The nickname given to King Ethelred (who ruled England from 978 to 1016) is one of the great jokes of British history. This was the king who was so unprepared for what was going to happen that he would forever be known as “Unready”.
Ethelred – Ready for Nothing?
Maybe, but that is not what the name meant. A better translation of “unred” is “ill-advised” and the nickname was a pun on his own name, which meant “well-advised”. It was only after his death that “Unready” was added to his name, and it was done so as a condemnation of his behaviour. It was not as much that the advice was bad but that he failed to take heed of advice that was good.
Ethelred was certainly no great shakes as a king. England was coming under considerable pressure from the Danes who had left England in peace for decades but sensed an opportunity for plunder now that a weak king was in charge.
Ethelred displayed incompetence as a military leader and seemed to manage to have his army in precisely the wrong part of the country whenever a new raiding party turned up. Perhaps there was indeed a sense in which he was “unready” in the generally understood meaning of the word.
There had been Danes living in England for many years, these being concentrated mostly in the eastern part of the country known as the “Danelaw” because English law was not enforced in those areas. Ethelred decided that the Danes already settled in his country were a dangerous fifth column and must be removed. In 1002 he therefore ordered their wholesale destruction.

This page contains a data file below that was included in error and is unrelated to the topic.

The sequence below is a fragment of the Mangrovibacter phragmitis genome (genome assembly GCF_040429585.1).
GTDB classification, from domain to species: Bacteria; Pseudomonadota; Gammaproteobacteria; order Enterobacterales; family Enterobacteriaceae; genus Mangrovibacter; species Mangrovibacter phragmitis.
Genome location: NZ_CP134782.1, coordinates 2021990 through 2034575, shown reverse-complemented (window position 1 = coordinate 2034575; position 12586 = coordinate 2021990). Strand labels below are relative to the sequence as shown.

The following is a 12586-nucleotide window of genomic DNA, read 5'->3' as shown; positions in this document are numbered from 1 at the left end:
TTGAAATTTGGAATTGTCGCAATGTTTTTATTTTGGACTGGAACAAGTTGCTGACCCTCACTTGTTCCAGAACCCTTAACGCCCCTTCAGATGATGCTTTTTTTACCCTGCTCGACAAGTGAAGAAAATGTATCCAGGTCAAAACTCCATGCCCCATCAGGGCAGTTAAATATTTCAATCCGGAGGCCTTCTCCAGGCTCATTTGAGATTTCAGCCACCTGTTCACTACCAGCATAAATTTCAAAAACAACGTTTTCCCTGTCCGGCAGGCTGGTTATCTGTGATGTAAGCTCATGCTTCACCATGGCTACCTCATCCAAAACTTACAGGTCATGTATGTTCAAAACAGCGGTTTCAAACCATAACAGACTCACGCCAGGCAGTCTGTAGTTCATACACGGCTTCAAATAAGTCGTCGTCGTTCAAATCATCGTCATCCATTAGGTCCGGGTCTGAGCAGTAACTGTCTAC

This was a disastrous step to take. For one thing, it was guaranteed to infuriate the Danish raiders even more, and for another there was little chance that the policy would work. Ethelred could never have carried out this act of ethnic cleansing without the support of his lords, and only a few were keen to participate. Some local scores were settled, but that was about it.
However, one victim of the massacres that did take place was Gunnhilda, the sister of Sweyn Forkbeard, the Danish king. Sweyn was determined to punish Ethelred for this act, and, after several campaigns, he did so. Ethelred was forced into exile in 1013.
On Sweyn’s death in 1014 Ethelred had to negotiate with the Anglo-Saxon council of lords (known as the Witan) to be allowed back into the country to resume his monarchy. He had to promise that he “would govern more justly than he had before”, and this is therefore the first example in British history of a king agreeing to rule with the consent of the ruled.
Ethelred’s resumed rule did not last long because he died in 1016, and so did his son Edmund later that same year. Sweyn’s son Cnut then became king to make England part of the Danish empire for a time.
Ethelred was one of the worst kings to rule during the pre-Conquest period and he well deserved to be remembered with an unflattering nickname.
© John Welford